Front Page Titles (by Subject) GOUVERNEUR MORRIS TO JAY. - The Correspondence and Public Papers of John Jay, vol. 3 (1782-1793)
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GOUVERNEUR MORRIS TO JAY. - John Jay, The Correspondence and Public Papers of John Jay, vol. 3 (1782-1793) 
The Correspondence and Public Papers of John Jay, ed. Henry P. Johnston, A.M. (New York: G.P. Putnam’s Sons, 1890-93). Vol. 3 (1782-1793).
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GOUVERNEUR MORRIS TO JAY.
Philadelphia, 10th January, 1784.
I write to acknowledge your letter of the 24th September. Being uncertain where you are, and consequently what course this letter may take, and through what hands it will pass, I shall not say so much as I otherwise might. I will direct to the care of Dr. Franklin.
Your attachment to America, when removed from it, is the old story of travellers; but when it comes from one in whose feelings we feel an interest, decies repetita placebit. Of your health you speak despondingly, yet you say your spirits are good. Believe me, my friend, good spirits will both make and preserve good health. I mean to extend the observation generally, but not universally. Whatever lot betides us, I wish you at least one happy year, and I hope that Heaven will do you the justice to grant a long succession of them. Make my good wishes acceptable to Mrs. Jay, and present me tenderly to your children.
I was lately in New-York, and have the pleasure to tell you that all your friends were well. Things there are now in that kind of ferment which was rationally to have been expected; and I think the superior advantages of our constitution will now appear in the repressing of those turbulent spirits who wish for confusion, because that in the regular order of things they can only fill a subordinate sphere.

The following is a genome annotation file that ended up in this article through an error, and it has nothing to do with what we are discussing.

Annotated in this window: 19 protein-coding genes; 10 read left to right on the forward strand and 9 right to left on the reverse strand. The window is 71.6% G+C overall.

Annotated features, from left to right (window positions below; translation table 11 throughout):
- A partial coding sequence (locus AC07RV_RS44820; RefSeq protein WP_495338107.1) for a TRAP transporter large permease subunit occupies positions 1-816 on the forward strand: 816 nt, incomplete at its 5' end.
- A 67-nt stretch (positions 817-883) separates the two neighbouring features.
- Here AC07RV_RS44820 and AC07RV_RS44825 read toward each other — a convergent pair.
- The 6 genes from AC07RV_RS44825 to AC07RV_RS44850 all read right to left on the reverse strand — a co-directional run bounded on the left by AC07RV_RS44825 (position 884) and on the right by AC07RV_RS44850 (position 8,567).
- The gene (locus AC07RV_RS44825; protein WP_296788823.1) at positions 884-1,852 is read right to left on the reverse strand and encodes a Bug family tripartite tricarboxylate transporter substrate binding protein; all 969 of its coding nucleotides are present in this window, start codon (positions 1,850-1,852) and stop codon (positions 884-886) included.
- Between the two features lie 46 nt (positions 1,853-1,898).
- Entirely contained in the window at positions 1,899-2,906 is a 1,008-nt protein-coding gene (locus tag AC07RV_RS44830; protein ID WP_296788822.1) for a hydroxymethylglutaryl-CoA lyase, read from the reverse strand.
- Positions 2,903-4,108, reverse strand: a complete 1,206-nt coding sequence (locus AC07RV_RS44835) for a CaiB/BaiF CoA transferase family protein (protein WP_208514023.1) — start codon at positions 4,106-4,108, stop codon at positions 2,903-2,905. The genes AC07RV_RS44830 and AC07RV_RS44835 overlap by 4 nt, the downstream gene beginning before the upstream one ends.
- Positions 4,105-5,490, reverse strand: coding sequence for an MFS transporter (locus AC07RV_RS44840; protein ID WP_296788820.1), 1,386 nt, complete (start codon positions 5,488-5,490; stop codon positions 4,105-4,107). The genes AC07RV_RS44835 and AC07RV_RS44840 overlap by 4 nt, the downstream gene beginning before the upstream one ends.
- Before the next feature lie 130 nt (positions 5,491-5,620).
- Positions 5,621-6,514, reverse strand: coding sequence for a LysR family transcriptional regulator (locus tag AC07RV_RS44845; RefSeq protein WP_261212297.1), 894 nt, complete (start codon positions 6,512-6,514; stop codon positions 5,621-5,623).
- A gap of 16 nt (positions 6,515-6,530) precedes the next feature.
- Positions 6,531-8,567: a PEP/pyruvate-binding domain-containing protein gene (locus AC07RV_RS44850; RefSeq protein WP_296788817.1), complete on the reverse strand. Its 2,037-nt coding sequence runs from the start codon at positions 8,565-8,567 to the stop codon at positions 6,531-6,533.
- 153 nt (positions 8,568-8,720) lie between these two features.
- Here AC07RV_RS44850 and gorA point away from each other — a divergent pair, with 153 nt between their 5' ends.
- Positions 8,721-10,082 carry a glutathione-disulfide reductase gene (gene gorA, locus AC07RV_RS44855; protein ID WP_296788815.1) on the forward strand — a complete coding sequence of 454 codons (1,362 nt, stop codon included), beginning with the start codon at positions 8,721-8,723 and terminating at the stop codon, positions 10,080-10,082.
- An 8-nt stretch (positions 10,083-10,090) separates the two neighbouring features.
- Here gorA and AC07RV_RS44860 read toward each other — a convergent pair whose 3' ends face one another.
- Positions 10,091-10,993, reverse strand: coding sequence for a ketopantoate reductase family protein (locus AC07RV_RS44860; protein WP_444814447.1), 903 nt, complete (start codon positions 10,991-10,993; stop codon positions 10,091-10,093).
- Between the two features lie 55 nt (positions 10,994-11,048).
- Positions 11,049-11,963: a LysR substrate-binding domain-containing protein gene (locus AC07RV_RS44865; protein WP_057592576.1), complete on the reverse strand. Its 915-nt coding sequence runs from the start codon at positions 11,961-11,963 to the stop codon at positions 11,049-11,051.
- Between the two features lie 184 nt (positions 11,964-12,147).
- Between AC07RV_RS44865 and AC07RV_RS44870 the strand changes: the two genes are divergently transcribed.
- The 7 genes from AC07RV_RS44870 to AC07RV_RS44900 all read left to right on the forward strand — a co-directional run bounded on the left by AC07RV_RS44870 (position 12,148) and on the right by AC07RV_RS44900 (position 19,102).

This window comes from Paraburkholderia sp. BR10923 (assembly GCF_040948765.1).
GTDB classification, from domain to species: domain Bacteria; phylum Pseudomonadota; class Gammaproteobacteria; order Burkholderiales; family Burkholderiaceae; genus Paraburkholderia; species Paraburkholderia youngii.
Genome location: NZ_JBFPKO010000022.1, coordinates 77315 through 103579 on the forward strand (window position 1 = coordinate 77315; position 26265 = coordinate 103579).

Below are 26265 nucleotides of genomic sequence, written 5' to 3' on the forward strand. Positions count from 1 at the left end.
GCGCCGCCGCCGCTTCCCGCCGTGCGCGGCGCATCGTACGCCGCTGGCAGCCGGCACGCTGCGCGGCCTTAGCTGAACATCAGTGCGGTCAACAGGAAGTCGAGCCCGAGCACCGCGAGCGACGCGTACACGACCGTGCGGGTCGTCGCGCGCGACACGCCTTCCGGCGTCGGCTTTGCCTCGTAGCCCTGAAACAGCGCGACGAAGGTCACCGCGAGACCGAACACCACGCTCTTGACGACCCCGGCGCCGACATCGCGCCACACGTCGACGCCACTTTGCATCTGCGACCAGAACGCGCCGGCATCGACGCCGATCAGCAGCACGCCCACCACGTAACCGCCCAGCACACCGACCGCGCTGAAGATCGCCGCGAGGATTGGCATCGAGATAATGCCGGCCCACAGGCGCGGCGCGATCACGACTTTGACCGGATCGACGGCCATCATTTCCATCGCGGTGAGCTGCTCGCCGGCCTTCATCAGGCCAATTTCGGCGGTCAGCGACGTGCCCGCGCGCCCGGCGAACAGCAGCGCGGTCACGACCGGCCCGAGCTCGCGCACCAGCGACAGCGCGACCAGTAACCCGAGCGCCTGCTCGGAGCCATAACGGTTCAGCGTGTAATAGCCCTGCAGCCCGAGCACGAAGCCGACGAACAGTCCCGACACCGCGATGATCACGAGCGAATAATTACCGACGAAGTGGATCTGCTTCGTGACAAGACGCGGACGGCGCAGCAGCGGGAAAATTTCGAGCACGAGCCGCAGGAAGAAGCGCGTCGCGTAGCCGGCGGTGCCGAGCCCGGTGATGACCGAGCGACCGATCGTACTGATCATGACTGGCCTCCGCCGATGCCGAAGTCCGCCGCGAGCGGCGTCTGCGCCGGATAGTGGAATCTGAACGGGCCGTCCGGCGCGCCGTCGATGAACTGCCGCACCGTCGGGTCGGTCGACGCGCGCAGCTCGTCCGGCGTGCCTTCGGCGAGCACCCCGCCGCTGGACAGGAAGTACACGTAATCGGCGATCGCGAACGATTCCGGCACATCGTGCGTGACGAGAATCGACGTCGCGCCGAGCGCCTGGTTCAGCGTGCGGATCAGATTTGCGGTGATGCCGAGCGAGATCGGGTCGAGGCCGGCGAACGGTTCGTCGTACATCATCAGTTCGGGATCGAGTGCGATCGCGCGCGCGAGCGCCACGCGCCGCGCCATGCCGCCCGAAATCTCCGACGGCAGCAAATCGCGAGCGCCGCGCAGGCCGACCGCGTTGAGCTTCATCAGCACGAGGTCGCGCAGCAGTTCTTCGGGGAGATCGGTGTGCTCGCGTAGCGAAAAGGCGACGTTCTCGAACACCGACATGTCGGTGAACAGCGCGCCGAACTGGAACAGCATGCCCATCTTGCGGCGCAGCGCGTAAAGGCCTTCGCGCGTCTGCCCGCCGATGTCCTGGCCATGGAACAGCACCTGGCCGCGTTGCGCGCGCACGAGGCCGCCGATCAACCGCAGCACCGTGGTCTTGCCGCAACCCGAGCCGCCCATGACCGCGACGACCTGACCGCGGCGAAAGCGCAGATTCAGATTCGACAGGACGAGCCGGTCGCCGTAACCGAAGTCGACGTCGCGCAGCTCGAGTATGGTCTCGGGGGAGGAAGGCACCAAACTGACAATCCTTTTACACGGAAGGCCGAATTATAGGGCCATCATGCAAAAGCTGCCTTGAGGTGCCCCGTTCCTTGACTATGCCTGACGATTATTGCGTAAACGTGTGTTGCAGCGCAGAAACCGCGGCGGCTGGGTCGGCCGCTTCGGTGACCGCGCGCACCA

This country has never yet been known to Europe, and God knows whether it ever will be so. To England it is less known than to any other part of Europe; because they constantly view it through a medium either of prejudice or of faction. True it is, that the general government wants energy; and equally true it is that this want will eventually be supplied. A national spirit is the natural result of national existence; and although some of the present generation may feel colonial oppositions of opinion, that generation will die away, and give place to a race of Americans. On this occasion, as on others, Great Britain is our best friend; and by seizing the critical moment when we were about to divide, she has shown clearly the dreadful consequences of division. You will find that the States are coming into resolutions on the subject of commerce; which, if they had been proposed by Congress on the plain reason of the thing, would have been rejected with resentment, and perhaps contempt.
With respect to our taste for luxury, do not grieve about it. Luxury is not so bad a thing as it is often supposed to be; and if it were, still we must follow the course of things, and turn to advantage what exists, since we have not the power to annihilate or create. The very definition of luxury is as difficult as the suppression of it.
Do not condemn us till you see us. Do not ask the British to take off their foolish restrictions. Let them alone and they will be obliged to do it themselves. While the present regulation exists, it does us more of political good than it can possibly do of commercial evil. Adieu.
Believe me always yours,